CHICAGOPreoperative helical computed tomography (CT) can improve the management of women with recurrent ovarian cancer by identifying disease that cannot be resected in secondary cytoreductive surgery, said Stacey A. Funt, MD, assistant attending radiologist, Memorial Sloan-Kettering Cancer Center.
On the basis of findings from a study presented at the 87th Annual Meeting of the Radiological Society of North America (RSNA abstract 770), Dr. Funt concluded that in recurrent ovarian cancer, the bulk of unresectable tumor burden occurs in the pelvis.
"All patients with retroperitoneal lymphadenopathy above the renal hilum; liver metastases; or tumor in the gallbladder fossa, falciform ligament, gastrohepatic ligament, or gastrosplenic ligaments were nonresectable," she said. "Hydronephrosis, pelvic sidewall invasion, large bowel obstruction, ascites, and peritoneal carcinomatosis were strong predictors of tumor nonresectability."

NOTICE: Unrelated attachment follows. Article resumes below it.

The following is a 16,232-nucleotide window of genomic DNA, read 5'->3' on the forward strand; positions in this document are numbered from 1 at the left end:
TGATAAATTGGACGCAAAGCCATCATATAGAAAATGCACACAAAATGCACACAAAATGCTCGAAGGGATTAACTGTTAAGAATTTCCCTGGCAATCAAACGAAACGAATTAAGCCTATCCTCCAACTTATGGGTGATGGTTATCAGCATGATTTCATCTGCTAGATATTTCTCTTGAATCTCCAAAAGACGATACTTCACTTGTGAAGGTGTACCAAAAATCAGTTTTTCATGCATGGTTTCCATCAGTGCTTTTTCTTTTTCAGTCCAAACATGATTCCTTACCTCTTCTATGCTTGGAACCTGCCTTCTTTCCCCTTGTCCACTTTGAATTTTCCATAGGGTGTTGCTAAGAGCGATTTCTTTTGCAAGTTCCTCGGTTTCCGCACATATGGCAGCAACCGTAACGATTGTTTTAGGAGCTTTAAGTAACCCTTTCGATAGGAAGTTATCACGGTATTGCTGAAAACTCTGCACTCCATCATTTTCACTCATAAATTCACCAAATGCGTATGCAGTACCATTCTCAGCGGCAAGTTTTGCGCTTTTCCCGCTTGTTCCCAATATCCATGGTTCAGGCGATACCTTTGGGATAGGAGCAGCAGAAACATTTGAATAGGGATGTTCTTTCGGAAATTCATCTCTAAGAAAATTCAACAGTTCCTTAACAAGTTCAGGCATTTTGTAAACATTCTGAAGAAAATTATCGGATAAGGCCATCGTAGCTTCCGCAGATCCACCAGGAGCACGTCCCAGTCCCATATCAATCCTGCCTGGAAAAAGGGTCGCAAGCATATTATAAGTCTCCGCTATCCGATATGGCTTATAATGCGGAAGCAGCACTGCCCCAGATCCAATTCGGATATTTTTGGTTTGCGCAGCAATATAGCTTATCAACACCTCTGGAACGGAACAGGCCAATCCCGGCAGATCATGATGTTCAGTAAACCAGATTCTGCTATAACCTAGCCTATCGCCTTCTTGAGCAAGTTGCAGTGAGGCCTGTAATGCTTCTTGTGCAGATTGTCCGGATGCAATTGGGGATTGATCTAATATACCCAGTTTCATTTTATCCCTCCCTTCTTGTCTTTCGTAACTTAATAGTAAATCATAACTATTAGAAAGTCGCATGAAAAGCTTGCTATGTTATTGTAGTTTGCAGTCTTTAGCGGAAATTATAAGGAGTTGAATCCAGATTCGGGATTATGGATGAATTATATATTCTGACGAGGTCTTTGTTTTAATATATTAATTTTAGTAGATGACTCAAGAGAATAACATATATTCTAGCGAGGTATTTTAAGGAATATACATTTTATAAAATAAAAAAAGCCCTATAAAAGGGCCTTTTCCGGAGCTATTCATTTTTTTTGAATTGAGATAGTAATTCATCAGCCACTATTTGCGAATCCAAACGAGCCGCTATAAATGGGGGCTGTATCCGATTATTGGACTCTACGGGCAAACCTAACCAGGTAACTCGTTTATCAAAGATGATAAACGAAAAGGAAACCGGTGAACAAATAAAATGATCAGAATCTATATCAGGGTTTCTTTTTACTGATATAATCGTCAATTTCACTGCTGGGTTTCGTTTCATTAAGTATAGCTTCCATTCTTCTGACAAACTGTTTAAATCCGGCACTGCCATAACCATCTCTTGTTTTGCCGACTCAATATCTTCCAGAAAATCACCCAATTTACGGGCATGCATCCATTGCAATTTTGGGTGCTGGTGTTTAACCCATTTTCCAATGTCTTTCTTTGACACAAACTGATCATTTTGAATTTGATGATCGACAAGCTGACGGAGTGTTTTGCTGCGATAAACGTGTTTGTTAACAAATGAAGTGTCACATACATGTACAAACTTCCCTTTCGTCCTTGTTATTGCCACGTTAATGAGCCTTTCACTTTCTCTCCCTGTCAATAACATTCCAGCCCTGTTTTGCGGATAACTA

Dr. Funt and her colleagues retrospectively reviewed preoperative CT examinations that had been performed between 1996 and 2001 in 50 women who had cytoreductive surgery for recurrent ovarian cancer. From these CT studies, they recorded the presence of specific findings from the abdomen and pelvis.
Of the 50 patients, 24 had successful cytoreductive surgery. Secondary cytore-duction was optimal when the diameter of residual cancer was less than 1 cm. Twenty-six women had disease that was considered to be nonresectable, and three of these women were suitable only for palliative measures.
In 36 women (72%), predominant recurrent disease was found in the pelvis. "Pelvic masses were found more often in patients who were nonresectable, and the presence of a pelvic mass was a significant predictor of suboptimal resection," she said.